In 2008, Clifton residents approached the city with a proposal: they would fix up the dilapidated municipal garages on the edge of the reserve and add new parking bays at their own cost. The proposed project would not extend beyond the garage site, already zoned for “special business”, into the reserve.
Ideas flowed back and forth. Minor commercial initiatives were mooted by the city’s consultants, such as a deli or a line of kiosks on the garage site.
In late 2010, the city published an advertisement for a public process to “establish a parking garage and related commercial development on the property and within its immediate surrounding area”. There were objections, and all went quiet again.
Three years later, in December 2013, Mynhardt’s proposal landed, unsolicited, on the desks of Neilson and city property manager AndrĂ© Human.
Gootkin, who also represents Willcox, said this “contemplated a development of approximately 700 parking bays and approximately 6?000m2 of commercial property”.
Visuals included in the proposal, which Gootkin showed amaBhu-ngane, depicted a strip mall and multilevel parking lot built across and beyond the existing bowling greens. The shopping complex would include “strip shops, restaurants and a medium-sized convenience food anchor”, the proposal stated.
The proposal represented a substantial expansion from the originally envisaged garage upgrade. And it extended well into the scenic reserve.
According to Gootkin, the city advised Mynhardt that such a plan would first require it to publish “a request for qualification, and thereafter a public participation process, culminating in an open advertised tender process”.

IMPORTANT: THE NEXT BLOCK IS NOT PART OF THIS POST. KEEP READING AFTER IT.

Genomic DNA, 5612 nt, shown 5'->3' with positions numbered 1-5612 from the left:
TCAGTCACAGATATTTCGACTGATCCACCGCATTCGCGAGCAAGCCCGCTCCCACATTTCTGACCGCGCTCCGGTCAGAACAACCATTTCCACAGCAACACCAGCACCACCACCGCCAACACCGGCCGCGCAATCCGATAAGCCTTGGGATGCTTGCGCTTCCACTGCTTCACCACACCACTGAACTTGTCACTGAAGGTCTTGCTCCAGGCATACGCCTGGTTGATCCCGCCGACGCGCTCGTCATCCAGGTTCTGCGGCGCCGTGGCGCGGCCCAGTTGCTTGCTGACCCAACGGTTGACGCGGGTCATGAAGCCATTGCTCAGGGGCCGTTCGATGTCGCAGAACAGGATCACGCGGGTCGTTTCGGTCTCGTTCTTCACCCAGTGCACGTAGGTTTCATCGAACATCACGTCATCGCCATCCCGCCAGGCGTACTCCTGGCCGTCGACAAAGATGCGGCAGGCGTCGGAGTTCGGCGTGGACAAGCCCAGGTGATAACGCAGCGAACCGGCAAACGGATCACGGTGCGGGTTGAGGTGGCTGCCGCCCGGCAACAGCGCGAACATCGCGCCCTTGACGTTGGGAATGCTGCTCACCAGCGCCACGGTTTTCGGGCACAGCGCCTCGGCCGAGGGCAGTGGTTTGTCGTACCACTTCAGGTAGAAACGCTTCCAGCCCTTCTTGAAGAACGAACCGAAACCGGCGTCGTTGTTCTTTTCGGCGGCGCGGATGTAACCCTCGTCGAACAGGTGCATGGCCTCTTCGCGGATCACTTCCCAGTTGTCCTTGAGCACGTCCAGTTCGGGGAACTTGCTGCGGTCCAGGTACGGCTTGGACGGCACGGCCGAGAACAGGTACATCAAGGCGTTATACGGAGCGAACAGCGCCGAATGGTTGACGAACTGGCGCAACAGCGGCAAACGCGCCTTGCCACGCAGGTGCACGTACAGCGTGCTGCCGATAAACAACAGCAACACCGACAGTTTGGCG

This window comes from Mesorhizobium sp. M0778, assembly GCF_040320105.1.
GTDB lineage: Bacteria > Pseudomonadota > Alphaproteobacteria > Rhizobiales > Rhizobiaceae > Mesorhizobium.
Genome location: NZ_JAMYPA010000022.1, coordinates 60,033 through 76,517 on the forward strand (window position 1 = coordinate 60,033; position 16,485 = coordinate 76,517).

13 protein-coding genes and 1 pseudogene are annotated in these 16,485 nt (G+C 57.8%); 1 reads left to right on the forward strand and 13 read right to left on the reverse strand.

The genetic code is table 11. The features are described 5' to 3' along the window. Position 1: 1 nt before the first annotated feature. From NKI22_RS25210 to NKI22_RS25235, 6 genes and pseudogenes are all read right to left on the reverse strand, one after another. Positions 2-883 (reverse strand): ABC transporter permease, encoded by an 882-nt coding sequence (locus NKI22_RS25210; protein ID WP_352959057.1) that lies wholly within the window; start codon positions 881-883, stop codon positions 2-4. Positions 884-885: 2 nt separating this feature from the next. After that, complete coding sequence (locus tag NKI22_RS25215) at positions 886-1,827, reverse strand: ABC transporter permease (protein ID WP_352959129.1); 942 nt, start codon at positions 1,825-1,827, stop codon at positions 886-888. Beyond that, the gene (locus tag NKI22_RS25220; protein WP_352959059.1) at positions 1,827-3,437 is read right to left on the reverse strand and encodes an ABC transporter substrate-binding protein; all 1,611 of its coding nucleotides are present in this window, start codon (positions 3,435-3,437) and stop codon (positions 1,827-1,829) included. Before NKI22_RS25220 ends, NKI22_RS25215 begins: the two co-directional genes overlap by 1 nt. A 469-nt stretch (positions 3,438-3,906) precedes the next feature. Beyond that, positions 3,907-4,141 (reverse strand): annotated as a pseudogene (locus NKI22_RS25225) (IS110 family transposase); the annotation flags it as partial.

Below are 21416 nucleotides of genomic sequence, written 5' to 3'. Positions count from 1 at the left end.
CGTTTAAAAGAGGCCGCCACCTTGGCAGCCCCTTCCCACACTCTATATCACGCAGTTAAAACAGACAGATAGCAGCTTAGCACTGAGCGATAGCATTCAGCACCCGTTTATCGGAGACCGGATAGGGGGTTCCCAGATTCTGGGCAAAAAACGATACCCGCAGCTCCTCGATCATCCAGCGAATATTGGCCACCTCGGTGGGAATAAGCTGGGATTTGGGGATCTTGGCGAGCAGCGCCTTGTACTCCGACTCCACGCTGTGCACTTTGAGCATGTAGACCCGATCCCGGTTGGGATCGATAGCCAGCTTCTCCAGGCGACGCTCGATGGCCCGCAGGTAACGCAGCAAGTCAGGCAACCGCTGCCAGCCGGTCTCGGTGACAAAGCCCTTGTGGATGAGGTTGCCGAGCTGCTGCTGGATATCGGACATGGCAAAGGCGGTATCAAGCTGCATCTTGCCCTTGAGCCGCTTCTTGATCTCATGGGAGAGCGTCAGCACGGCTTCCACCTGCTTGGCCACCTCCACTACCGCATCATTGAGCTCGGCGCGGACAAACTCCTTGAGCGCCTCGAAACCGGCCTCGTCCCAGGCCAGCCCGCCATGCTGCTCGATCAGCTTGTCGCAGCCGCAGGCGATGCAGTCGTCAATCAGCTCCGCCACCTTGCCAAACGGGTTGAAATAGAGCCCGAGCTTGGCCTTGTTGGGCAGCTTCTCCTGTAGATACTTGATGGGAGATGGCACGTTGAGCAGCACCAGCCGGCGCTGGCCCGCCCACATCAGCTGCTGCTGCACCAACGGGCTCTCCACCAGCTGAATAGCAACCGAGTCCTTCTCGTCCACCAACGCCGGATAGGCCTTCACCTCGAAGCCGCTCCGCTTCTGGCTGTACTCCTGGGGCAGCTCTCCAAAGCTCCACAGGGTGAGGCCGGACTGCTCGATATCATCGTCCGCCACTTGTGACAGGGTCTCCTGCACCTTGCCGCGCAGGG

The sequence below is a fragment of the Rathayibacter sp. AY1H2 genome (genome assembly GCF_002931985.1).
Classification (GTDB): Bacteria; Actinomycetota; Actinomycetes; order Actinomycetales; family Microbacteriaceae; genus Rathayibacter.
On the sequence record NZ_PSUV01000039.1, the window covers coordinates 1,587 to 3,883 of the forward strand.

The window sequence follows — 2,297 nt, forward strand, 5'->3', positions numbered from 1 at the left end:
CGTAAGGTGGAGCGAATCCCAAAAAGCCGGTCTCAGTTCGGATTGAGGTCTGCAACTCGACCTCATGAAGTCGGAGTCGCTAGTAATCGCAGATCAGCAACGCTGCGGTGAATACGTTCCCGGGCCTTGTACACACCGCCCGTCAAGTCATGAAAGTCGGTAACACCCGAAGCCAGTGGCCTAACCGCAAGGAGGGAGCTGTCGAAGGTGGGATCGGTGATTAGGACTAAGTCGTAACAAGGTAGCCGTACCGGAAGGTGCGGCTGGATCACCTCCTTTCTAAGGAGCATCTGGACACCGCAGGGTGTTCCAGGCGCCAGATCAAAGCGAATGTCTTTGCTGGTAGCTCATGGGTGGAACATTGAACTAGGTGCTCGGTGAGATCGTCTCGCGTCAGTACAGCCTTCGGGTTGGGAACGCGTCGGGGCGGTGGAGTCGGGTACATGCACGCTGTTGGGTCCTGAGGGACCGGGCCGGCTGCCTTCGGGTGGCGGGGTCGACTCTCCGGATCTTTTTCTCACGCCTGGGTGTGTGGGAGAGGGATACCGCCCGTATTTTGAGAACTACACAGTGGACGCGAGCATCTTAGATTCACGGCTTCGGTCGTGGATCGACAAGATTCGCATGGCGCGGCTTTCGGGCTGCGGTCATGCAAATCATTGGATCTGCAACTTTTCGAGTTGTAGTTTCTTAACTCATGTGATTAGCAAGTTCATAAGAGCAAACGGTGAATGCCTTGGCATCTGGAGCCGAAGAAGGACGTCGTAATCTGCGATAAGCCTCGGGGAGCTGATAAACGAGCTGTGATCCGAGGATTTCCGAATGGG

In early February last year, two months after Mynhardt submitted his proposal, residents reported that Human and two other city officials had been seen inspecting the site. Pressed for details, they explained to residents that they were considering a 750-bay parking garage, a Woolworths store and other shops, and possibly new bungalows.
The city’s expanded vision for the site was remarkably similar to that submitted by Mynhardt. This suggests that his proposal might have influenced the city to open the area, including the scenic reserve, to private development.
It was soon afterwards that the city official reported being “warned” not to oppose this “mayoral project”. And another official said that the project was now being “pushed forward”.
The city and De Lille deny favouring Mynhardt’s proposal, saying they have opened the development opportunity to public comment and that if it crosses that hurdle a competitive tender will be issued.
This year, a report was tabled in council calling for a public participation process that would allow the public to comment before a formal tender. The project had been “identified for the mayor’s strategic asset development initiative”, the report stated.
De Lille’s spokesperson, Zara Nicholson, explained that this initiative was part of a broader plan to generate revenue for the city by putting public spaces into private hands for commercial development. Property management officials regularly report directly to De Lille on specific projects, including the Clifton proposal.